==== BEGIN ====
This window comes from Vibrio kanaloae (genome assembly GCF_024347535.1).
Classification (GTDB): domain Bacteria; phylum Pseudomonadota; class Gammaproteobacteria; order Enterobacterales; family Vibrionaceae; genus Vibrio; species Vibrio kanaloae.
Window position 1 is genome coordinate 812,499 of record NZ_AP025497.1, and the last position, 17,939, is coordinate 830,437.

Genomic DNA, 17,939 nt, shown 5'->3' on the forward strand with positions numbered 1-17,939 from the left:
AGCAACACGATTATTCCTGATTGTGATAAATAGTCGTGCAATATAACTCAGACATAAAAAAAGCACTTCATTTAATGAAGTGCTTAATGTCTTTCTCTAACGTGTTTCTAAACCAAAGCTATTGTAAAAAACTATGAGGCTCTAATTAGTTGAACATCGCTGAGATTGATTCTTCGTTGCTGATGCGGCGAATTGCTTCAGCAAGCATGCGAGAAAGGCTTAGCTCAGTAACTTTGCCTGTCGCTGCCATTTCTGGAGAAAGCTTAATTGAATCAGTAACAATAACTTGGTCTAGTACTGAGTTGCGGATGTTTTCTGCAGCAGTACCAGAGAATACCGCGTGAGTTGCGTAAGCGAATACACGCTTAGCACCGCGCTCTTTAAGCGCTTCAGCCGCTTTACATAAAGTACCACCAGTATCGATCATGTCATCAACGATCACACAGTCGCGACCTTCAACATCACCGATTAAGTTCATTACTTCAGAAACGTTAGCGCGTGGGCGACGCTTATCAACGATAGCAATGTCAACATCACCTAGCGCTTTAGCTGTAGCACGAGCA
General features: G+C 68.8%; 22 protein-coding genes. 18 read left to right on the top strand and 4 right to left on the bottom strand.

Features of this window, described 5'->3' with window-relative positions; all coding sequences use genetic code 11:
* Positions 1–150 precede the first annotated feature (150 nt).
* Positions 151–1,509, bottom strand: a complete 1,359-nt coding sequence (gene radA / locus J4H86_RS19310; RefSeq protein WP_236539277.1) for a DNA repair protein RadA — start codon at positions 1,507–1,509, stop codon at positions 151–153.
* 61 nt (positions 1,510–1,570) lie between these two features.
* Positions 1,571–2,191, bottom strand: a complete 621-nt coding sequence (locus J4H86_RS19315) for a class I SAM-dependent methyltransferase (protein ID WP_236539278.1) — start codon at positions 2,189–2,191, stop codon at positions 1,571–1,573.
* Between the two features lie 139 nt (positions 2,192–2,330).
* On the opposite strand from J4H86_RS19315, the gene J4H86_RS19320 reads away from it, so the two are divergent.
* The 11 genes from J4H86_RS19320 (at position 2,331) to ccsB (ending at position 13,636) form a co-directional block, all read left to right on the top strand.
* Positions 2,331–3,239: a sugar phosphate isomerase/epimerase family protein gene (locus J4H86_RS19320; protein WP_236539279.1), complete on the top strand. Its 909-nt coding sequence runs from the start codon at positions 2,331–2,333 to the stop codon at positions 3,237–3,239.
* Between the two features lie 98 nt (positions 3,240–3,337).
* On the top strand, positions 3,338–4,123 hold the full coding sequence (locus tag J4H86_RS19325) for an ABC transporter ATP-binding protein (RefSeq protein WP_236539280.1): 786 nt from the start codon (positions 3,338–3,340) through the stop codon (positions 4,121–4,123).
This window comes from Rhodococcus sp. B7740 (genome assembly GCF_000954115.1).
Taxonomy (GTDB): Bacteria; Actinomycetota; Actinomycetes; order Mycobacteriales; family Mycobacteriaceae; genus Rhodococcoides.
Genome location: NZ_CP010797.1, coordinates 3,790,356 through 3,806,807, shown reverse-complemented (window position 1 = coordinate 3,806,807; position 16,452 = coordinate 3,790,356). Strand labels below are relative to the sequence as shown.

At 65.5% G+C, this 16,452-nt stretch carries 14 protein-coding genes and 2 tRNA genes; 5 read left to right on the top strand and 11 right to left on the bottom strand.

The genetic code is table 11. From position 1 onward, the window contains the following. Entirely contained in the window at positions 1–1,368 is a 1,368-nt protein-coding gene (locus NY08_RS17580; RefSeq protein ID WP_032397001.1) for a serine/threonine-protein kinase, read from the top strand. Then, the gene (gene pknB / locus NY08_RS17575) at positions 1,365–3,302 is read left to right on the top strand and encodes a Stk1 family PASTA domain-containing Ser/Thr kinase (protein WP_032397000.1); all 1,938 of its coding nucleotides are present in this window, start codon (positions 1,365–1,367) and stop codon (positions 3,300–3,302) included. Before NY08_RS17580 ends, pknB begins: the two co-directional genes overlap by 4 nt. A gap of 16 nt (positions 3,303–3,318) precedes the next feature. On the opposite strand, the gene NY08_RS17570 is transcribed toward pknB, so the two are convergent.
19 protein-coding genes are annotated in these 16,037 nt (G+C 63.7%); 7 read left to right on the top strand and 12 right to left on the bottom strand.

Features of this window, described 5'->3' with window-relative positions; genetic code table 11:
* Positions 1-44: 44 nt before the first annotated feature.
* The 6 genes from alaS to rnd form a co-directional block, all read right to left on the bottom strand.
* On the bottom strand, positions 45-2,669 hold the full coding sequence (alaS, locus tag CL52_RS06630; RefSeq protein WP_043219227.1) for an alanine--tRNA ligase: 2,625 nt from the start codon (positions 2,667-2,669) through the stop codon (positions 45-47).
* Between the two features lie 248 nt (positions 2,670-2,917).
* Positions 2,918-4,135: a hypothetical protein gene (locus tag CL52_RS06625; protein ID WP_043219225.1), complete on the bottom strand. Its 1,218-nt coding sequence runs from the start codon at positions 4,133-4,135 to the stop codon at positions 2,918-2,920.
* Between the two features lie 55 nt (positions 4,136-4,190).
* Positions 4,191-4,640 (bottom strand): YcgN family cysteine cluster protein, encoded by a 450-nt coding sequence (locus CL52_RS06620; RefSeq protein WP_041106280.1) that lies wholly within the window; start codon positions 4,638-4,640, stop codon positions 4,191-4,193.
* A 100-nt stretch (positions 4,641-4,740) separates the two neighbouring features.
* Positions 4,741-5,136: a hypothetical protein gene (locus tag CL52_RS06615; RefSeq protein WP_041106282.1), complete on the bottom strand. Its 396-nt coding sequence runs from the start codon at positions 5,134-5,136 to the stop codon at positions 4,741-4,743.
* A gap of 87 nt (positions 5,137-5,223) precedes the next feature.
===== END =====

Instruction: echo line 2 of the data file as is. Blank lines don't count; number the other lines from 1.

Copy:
Classification (GTDB): domain Bacteria; phylum Pseudomonadota; class Gammaproteobacteria; order Enterobacterales; family Vibrionaceae; genus Vibrio; species Vibrio kanaloae.